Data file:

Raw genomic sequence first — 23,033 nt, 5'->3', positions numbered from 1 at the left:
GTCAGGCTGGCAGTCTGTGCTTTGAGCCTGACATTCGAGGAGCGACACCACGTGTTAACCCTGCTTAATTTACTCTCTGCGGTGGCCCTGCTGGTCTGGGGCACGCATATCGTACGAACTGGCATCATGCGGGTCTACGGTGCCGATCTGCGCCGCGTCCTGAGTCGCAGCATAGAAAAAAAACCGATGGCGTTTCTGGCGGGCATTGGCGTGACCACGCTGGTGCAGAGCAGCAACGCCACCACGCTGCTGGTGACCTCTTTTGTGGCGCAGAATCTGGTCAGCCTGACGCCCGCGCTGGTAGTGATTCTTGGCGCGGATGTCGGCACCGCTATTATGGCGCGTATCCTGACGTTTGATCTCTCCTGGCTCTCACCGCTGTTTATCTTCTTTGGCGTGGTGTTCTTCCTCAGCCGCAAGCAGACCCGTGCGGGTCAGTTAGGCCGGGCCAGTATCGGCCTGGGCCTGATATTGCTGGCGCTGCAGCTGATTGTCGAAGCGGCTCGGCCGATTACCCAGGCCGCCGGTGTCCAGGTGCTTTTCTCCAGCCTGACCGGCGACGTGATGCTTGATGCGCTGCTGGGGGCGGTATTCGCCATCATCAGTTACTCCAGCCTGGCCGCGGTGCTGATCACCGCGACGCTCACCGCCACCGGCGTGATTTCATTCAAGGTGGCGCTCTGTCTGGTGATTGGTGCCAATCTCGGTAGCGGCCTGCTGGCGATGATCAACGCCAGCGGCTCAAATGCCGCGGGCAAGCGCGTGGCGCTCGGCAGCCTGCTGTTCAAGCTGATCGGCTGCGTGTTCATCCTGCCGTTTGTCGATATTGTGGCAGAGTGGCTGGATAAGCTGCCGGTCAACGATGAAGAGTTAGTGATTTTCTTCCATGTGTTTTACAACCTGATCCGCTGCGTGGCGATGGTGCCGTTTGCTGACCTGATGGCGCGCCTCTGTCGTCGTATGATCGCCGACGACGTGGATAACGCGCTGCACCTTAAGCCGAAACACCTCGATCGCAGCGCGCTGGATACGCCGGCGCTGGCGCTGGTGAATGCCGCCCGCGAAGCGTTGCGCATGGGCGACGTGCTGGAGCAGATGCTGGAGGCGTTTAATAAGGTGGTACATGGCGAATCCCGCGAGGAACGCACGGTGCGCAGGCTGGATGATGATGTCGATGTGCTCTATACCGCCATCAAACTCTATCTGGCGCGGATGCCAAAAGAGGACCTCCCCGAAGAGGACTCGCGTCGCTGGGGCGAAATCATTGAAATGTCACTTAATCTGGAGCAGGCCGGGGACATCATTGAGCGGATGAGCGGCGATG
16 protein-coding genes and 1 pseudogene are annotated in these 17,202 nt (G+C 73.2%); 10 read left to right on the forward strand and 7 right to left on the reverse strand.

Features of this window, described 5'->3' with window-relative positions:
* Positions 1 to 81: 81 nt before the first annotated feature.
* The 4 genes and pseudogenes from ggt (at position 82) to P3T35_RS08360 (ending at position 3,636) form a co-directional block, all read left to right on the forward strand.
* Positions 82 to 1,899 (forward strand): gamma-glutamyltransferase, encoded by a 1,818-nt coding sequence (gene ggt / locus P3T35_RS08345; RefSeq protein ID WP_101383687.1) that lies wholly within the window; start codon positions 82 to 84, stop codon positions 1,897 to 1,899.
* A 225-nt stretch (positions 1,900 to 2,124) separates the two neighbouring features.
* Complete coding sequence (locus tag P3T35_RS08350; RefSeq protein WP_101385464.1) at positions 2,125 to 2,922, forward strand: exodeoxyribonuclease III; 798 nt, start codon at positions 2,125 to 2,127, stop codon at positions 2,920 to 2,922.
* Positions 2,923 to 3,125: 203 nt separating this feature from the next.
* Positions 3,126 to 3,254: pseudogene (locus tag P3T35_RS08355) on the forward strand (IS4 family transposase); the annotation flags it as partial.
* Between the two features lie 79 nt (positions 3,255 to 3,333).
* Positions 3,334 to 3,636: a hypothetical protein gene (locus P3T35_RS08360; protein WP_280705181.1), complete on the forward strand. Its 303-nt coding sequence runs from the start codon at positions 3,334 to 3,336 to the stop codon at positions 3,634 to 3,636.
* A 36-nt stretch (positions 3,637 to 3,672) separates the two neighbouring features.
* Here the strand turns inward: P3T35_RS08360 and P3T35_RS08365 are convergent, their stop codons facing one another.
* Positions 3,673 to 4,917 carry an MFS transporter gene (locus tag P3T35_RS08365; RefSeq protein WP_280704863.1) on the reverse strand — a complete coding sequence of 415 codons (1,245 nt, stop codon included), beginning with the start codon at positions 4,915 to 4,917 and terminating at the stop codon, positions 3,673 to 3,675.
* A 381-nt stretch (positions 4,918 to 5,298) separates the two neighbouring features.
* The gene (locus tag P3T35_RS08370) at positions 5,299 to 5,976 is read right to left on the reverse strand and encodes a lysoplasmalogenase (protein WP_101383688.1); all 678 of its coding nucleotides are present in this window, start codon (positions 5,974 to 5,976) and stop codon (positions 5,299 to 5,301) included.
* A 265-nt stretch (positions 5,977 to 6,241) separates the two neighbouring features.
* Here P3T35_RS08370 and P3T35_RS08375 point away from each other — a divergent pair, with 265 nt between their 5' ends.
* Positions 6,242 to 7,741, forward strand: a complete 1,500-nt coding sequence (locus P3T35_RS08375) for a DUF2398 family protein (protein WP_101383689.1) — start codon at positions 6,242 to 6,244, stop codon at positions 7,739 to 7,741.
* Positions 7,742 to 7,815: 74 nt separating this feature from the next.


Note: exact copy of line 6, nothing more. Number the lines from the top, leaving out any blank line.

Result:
* The 4 genes and pseudogenes from ggt (at position 82) to P3T35_RS08360 (ending at position 3,636) form a co-directional block, all read left to right on the forward strand.